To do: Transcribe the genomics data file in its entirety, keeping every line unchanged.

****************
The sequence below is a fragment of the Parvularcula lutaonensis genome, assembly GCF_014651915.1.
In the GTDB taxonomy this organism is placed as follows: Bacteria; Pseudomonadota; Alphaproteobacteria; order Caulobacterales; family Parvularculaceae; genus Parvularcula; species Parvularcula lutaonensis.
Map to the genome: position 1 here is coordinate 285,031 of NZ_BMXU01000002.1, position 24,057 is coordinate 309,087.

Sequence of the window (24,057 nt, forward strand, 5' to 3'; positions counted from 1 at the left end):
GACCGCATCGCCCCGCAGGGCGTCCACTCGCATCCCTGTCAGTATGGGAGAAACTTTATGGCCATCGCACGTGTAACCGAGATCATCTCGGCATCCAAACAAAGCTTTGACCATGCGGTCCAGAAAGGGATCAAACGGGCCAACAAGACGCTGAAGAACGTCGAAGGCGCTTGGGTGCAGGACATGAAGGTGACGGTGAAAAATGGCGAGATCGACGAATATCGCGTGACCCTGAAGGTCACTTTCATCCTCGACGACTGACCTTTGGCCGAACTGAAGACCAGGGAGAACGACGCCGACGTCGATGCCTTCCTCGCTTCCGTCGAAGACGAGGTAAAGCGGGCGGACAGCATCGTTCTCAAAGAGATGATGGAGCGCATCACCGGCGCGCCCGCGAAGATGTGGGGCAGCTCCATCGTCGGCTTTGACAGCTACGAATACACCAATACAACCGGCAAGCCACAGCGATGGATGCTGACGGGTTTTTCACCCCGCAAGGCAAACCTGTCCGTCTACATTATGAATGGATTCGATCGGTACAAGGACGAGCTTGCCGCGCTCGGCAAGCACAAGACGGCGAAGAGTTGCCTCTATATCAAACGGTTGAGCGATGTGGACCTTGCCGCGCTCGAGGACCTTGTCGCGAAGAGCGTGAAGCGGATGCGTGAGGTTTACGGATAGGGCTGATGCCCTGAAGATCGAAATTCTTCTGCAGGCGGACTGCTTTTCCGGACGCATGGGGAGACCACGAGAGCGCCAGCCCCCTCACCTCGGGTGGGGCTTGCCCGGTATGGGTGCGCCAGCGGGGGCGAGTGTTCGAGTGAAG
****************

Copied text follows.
The sequence below is a fragment of the Parvularcula lutaonensis genome, assembly GCF_014651915.1.
In the GTDB taxonomy this organism is placed as follows: Bacteria; Pseudomonadota; Alphaproteobacteria; order Caulobacterales; family Parvularculaceae; genus Parvularcula; species Parvularcula lutaonensis.
Map to the genome: position 1 here is coordinate 285,031 of NZ_BMXU01000002.1, position 24,057 is coordinate 309,087.

Sequence of the window (24,057 nt, forward strand, 5' to 3'; positions counted from 1 at the left end):
GACCGCATCGCCCCGCAGGGCGTCCACTCGCATCCCTGTCAGTATGGGAGAAACTTTATGGCCATCGCACGTGTAACCGAGATCATCTCGGCATCCAAACAAAGCTTTGACCATGCGGTCCAGAAAGGGATCAAACGGGCCAACAAGACGCTGAAGAACGTCGAAGGCGCTTGGGTGCAGGACATGAAGGTGACGGTGAAAAATGGCGAGATCGACGAATATCGCGTGACCCTGAAGGTCACTTTCATCCTCGACGACTGACCTTTGGCCGAACTGAAGACCAGGGAGAACGACGCCGACGTCGATGCCTTCCTCGCTTCCGTCGAAGACGAGGTAAAGCGGGCGGACAGCATCGTTCTCAAAGAGATGATGGAGCGCATCACCGGCGCGCCCGCGAAGATGTGGGGCAGCTCCATCGTCGGCTTTGACAGCTACGAATACACCAATACAACCGGCAAGCCACAGCGATGGATGCTGACGGGTTTTTCACCCCGCAAGGCAAACCTGTCCGTCTACATTATGAATGGATTCGATCGGTACAAGGACGAGCTTGCCGCGCTCGGCAAGCACAAGACGGCGAAGAGTTGCCTCTATATCAAACGGTTGAGCGATGTGGACCTTGCCGCGCTCGAGGACCTTGTCGCGAAGAGCGTGAAGCGGATGCGTGAGGTTTACGGATAGGGCTGATGCCCTGAAGATCGAAATTCTTCTGCAGGCGGACTGCTTTTCCGGACGCATGGGGAGACCACGAGAGCGCCAGCCCCCTCACCTCGGGTGGGGCTTGCCCGGTATGGGTGCGCCAGCGGGGGCGAGTGTTCGAGTGAAG